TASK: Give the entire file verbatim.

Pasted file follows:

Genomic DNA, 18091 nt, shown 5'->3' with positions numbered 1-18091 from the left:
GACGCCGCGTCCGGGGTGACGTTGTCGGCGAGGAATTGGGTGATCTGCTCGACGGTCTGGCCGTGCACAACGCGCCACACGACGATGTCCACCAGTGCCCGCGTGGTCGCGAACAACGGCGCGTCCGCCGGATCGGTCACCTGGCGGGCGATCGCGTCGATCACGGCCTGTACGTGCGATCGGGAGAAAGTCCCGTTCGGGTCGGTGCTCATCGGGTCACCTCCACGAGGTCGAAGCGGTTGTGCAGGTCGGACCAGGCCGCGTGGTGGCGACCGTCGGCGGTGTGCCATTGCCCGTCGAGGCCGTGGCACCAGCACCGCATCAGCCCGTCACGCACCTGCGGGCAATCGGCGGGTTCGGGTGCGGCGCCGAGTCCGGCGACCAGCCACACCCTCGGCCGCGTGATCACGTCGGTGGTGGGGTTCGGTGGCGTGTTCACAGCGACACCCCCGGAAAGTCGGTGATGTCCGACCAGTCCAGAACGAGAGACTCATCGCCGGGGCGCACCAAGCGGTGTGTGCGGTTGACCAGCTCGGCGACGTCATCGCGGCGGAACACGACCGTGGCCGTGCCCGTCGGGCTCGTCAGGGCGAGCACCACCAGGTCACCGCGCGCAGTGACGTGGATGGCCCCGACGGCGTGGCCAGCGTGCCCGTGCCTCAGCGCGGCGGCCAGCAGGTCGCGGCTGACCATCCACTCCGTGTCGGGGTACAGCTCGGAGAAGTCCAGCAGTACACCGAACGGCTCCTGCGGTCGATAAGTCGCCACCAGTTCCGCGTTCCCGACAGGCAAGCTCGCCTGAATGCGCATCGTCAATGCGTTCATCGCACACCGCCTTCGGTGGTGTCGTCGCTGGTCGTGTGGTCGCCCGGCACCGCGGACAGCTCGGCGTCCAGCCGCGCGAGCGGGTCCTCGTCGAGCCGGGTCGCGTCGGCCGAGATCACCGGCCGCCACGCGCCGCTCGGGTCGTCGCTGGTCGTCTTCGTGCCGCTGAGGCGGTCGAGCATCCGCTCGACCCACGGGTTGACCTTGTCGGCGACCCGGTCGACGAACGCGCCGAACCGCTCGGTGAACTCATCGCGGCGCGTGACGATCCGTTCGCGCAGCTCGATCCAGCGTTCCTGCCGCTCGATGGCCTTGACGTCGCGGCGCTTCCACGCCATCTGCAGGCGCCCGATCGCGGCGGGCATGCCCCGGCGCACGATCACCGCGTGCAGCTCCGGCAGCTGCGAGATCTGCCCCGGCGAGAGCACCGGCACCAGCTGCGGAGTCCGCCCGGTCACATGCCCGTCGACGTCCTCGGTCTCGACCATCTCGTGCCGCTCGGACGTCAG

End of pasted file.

Genomic DNA, 18091 nt, shown 5'->3' with positions numbered 1-18091 from the left:
GACGCCGCGTCCGGGGTGACGTTGTCGGCGAGGAATTGGGTGATCTGCTCGACGGTCTGGCCGTGCACAACGCGCCACACGACGATGTCCACCAGTGCCCGCGTGGTCGCGAACAACGGCGCGTCCGCCGGATCGGTCACCTGGCGGGCGATCGCGTCGATCACGGCCTGTACGTGCGATCGGGAGAAAGTCCCGTTCGGGTCGGTGCTCATCGGGTCACCTCCACGAGGTCGAAGCGGTTGTGCAGGTCGGACCAGGCCGCGTGGTGGCGACCGTCGGCGGTGTGCCATTGCCCGTCGAGGCCGTGGCACCAGCACCGCATCAGCCCGTCACGCACCTGCGGGCAATCGGCGGGTTCGGGTGCGGCGCCGAGTCCGGCGACCAGCCACACCCTCGGCCGCGTGATCACGTCGGTGGTGGGGTTCGGTGGCGTGTTCACAGCGACACCCCCGGAAAGTCGGTGATGTCCGACCAGTCCAGAACGAGAGACTCATCGCCGGGGCGCACCAAGCGGTGTGTGCGGTTGACCAGCTCGGCGACGTCATCGCGGCGGAACACGACCGTGGCCGTGCCCGTCGGGCTCGTCAGGGCGAGCACCACCAGGTCACCGCGCGCAGTGACGTGGATGGCCCCGACGGCGTGGCCAGCGTGCCCGTGCCTCAGCGCGGCGGCCAGCAGGTCGCGGCTGACCATCCACTCCGTGTCGGGGTACAGCTCGGAGAAGTCCAGCAGTACACCGAACGGCTCCTGCGGTCGATAAGTCGCCACCAGTTCCGCGTTCCCGACAGGCAAGCTCGCCTGAATGCGCATCGTCAATGCGTTCATCGCACACCGCCTTCGGTGGTGTCGTCGCTGGTCGTGTGGTCGCCCGGCACCGCGGACAGCTCGGCGTCCAGCCGCGCGAGCGGGTCCTCGTCGAGCCGGGTCGCGTCGGCCGAGATCACCGGCCGCCACGCGCCGCTCGGGTCGTCGCTGGTCGTCTTCGTGCCGCTGAGGCGGTCGAGCATCCGCTCGACCCACGGGTTGACCTTGTCGGCGACCCGGTCGACGAACGCGCCGAACCGCTCGGTGAACTCATCGCGGCGCGTGACGATCCGTTCGCGCAGCTCGATCCAGCGTTCCTGCCGCTCGATGGCCTTGACGTCGCGGCGCTTCCACGCCATCTGCAGGCGCCCGATCGCGGCGGGCATGCCCCGGCGCACGATCACCGCGTGCAGCTCCGGCAGCTGCGAGATCTGCCCCGGCGAGAGCACCGGCACCAGCTGCGGAGTCCGCCCGGTCACATGCCCGTCGACGTCCTCGGTCTCGACCATCTCGTGCCGCTCGGACGTCAG